The American Orthopaedic Foot & Ankle Society (AOFAS) offers information on this site as an educational service. The content of FootCareMD, including text, images and graphics, is for informational purposes only. The content is not intended to substitute for professional medical advice, diagnoses or treatments. If you need medical advice, use the "Find an Orthopaedic Foot & Ankle Surgeon" tool at the top of this page or contact your primary doctor.
Topical agents such as amorolfine (Loceryl 5% nail lacquer; applied once or twice a week) and ciclopirox (Penlac 8% nail lacquer; applied daily) are usually prescribed for mild forms of the disease, but the treatment periods are long and their efficacy is somewhat limited due to poor nail plate penetration. These medications kill fungi by interfering with their cell membranes, which leads to their death.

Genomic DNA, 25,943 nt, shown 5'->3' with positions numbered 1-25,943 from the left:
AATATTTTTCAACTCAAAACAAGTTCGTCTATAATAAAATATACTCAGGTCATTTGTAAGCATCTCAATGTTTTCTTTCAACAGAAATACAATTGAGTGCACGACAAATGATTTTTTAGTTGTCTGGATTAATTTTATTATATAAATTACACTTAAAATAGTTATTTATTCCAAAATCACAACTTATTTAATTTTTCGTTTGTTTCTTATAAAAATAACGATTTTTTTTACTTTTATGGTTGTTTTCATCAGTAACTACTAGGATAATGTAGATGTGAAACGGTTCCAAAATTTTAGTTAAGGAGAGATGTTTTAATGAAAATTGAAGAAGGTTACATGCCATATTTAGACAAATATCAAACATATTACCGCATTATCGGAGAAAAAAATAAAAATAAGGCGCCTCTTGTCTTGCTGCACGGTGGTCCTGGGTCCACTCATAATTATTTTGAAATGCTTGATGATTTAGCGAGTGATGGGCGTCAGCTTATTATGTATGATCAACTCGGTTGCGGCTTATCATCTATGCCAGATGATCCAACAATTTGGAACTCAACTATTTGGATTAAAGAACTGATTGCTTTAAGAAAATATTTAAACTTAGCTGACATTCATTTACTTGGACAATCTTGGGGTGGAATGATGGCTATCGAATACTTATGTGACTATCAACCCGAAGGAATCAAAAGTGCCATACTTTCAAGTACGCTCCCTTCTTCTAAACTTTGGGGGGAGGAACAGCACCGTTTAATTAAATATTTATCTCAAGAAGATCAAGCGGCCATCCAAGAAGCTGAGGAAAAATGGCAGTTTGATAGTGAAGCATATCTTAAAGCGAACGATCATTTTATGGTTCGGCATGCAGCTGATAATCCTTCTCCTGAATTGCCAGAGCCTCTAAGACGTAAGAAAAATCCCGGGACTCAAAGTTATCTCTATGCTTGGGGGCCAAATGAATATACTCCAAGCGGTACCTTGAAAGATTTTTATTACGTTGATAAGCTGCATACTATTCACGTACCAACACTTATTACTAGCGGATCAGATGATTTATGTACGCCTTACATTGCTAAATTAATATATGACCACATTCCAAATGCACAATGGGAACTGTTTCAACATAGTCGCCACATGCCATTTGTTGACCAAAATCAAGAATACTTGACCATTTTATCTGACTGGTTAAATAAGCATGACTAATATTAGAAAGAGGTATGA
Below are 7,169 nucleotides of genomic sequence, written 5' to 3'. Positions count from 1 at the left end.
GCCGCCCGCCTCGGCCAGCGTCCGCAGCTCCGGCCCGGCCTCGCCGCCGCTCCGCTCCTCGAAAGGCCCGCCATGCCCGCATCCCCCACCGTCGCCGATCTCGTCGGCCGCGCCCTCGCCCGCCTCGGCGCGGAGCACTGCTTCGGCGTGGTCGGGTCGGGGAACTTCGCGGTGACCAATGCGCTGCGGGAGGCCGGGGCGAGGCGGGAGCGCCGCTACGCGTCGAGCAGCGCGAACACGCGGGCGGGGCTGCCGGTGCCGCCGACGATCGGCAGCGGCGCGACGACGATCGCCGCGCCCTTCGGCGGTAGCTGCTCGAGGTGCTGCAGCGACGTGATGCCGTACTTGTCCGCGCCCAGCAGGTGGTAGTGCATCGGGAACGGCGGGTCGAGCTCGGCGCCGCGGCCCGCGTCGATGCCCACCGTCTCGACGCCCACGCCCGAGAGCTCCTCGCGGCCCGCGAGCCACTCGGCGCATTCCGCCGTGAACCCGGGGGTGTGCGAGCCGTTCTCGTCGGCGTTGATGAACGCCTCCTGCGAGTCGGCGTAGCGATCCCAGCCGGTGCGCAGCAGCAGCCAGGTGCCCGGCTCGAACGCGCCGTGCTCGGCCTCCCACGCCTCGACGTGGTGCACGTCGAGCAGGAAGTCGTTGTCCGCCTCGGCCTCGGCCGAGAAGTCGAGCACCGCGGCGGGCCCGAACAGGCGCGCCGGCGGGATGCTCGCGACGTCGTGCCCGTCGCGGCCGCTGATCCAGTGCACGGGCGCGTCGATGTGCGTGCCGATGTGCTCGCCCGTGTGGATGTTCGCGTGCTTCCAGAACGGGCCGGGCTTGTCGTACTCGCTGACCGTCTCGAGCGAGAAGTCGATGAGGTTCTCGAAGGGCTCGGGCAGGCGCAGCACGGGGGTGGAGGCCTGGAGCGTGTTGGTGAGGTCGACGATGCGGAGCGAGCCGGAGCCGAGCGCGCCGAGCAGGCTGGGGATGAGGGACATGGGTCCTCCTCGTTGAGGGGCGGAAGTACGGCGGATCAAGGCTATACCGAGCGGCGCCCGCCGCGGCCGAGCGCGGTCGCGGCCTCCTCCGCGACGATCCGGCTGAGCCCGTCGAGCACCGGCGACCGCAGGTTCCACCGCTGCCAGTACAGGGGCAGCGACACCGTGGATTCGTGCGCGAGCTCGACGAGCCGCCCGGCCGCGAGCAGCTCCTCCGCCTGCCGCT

One way to definitively get rid of toenail fungus is by surgery. Surgical treatment of onychomycosis involves nail removal. However, this often only provides temporary relief, and recurrence is common unless additional antifungal medication (oral or topical) is simultaneously used. However, surgical removal may be warranted when the affected nail is associated with other factors such as trauma and or infection.
A number of different types of fungus can cause onychomycosis including dermatophytes and Fusarium. Risk factors include athlete's foot, other nail diseases, exposure to someone with the condition, peripheral vascular disease, and poor immune function. The diagnosis is generally suspected based on the appearance and confirmed by laboratory testing.
Toenail fungus is an infection that gets in through cracks in your nail or cuts in your skin. It can make your toenail change color or get thicker. It can also hurt. Because toes are often warm and damp, fungus grows well there. Different kinds of fungi and sometimes yeast affect different parts of the nail. Left untreated, an infection could spread to other toenails, skin, or even your fingernails.